The shooting of an unarmed black man, who was in a stolen car, by a white police officer in Orlando, has created yet another potential flashpoint in America’s fomenting crisis over claims of institutional racism in law enforcement.
It was against the narrative of national anguish that the Sheriff of Orange County, Jerry Demings, appealed for calm in Orlando pending an investigation into that city’s shooting. It occurred in the early hours of Monday when officers confronted two men sitting in a Honda that had been reported stolen.
“I ask everyone to not rush to judgment and allow the investigation to be completed,” Sheriff Jerry Demings, himself black, said flanked by black religious and community leaders. The victim was last night in a critical condition in hospital.
There were fresh protests in several US cities, most notably Berkeley, California, where crowds briefly blocked a major road and forced the closing of an underground train station. Police arrested nine people.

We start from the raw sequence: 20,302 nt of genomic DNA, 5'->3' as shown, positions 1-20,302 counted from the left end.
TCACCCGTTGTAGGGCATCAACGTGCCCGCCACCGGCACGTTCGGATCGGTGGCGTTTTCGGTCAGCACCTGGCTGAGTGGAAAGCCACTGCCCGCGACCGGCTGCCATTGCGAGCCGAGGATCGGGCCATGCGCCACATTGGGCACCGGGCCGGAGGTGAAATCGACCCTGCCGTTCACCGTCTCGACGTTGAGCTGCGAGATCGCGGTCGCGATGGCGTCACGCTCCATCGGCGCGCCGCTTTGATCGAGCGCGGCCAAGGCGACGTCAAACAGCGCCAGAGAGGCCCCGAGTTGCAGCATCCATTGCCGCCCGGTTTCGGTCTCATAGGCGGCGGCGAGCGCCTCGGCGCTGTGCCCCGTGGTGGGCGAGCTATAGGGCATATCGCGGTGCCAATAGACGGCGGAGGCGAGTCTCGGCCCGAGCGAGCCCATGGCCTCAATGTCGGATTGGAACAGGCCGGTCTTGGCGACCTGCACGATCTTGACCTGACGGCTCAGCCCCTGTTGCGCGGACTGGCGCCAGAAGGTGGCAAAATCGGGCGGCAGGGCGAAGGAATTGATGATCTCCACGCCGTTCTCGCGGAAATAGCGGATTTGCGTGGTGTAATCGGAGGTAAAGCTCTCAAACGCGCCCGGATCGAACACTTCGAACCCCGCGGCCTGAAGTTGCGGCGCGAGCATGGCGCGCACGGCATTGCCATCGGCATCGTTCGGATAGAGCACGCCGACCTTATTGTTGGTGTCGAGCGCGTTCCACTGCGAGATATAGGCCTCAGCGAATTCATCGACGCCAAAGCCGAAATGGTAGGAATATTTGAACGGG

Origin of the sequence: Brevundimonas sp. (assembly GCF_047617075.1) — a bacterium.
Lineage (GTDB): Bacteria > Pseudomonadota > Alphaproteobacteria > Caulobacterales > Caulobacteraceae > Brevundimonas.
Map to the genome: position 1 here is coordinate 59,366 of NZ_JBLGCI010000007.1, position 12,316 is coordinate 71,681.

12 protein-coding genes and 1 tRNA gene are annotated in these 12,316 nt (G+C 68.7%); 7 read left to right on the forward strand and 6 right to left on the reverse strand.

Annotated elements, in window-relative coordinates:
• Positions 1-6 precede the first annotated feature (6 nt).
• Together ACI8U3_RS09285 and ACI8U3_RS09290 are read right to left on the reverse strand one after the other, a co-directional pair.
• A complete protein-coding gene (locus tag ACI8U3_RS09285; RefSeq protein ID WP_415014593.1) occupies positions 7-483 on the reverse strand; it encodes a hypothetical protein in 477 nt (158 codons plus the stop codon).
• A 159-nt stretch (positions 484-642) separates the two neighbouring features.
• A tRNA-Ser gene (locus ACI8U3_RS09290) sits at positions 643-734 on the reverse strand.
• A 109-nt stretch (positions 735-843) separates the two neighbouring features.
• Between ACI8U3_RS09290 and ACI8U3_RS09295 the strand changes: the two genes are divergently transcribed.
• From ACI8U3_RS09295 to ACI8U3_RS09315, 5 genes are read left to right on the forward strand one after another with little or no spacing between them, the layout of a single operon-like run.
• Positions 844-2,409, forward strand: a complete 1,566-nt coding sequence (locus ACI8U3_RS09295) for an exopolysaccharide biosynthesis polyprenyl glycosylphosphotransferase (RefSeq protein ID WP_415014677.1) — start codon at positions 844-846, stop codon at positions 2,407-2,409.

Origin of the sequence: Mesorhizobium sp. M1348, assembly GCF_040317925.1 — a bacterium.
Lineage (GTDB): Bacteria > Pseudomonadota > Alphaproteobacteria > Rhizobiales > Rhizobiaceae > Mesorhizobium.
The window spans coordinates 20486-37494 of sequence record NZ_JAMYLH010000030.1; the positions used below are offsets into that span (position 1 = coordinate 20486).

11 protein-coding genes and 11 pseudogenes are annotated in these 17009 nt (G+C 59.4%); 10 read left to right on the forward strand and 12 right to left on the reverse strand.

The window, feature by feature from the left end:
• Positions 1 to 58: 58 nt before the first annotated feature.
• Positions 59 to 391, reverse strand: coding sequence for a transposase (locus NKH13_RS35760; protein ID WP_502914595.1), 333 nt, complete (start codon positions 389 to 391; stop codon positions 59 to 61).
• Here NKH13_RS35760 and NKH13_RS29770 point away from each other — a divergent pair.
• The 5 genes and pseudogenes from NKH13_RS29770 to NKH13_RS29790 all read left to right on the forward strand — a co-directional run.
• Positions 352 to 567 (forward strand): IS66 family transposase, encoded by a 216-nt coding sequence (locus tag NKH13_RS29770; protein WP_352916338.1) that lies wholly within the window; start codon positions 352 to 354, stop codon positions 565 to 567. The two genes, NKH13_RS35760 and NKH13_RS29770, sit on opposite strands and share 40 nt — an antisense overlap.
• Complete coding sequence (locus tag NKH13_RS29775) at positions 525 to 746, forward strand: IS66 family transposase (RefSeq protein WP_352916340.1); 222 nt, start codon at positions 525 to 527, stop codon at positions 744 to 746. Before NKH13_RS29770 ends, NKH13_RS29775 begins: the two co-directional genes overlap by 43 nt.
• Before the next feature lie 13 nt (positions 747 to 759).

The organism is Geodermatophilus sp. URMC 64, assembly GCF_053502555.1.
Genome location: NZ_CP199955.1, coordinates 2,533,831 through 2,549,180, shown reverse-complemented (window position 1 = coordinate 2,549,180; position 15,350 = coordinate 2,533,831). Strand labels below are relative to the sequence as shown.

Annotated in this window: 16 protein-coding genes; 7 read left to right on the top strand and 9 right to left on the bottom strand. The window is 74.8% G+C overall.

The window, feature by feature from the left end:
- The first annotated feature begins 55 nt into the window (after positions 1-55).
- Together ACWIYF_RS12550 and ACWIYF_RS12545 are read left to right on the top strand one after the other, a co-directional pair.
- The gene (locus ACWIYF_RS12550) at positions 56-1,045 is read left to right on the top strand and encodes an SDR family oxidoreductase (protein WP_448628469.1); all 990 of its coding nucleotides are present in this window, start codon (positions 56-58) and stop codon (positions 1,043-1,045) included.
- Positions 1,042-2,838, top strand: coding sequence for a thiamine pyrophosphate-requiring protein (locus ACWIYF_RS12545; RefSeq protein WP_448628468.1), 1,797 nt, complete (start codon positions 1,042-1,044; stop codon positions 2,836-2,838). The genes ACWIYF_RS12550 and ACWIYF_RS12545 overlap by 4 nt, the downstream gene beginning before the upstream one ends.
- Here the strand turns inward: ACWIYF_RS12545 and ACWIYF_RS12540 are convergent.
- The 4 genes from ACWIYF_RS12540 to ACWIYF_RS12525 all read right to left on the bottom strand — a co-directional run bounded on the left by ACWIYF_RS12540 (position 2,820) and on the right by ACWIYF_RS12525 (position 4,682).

The protests started when, last month, a grand jury in St Louis declined to indict the police officer who killed Michael Brown in Ferguson, Missouri, last August. They were rekindled last week when a New York grand jury similarly absolved the officer involved in the stranglehold death of Eric Garner.
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There is frustration that President Barack Obama has not seemed able or willing to respond with more passion to the events. Mr Obama attempted to repel that perception in an interview with the BET television network. “I’m going to stay on this,” the President said. “Not only am I going to stay on it ... but hopefully the entire society says, ‘Let’s finally try to make some real progress on this’.”
Witnesses to the Orlando shooting said the victim, identified by police as 28-year-old Cedric Bartee, had his hands in the air when the officer who had approached the car opened fire. “His hands went down after the first shot,” Natasha Hall, a resident in a nearby apartment complex told the Orlando Sentinel.
While promising a swift investigation, Sheriff Demings said Mr Bartee had failed to comply with police commands. He said the officer, Sergeant Robert McCarthy, had become fearful for his life after Mr Bartee appeared to engage in “extensive furtive movements” inside the car.
Sheriff Demings said he was striving to offer as much transparency as possible “because of the backdrop of everything happening in the country at this time”.Reuse content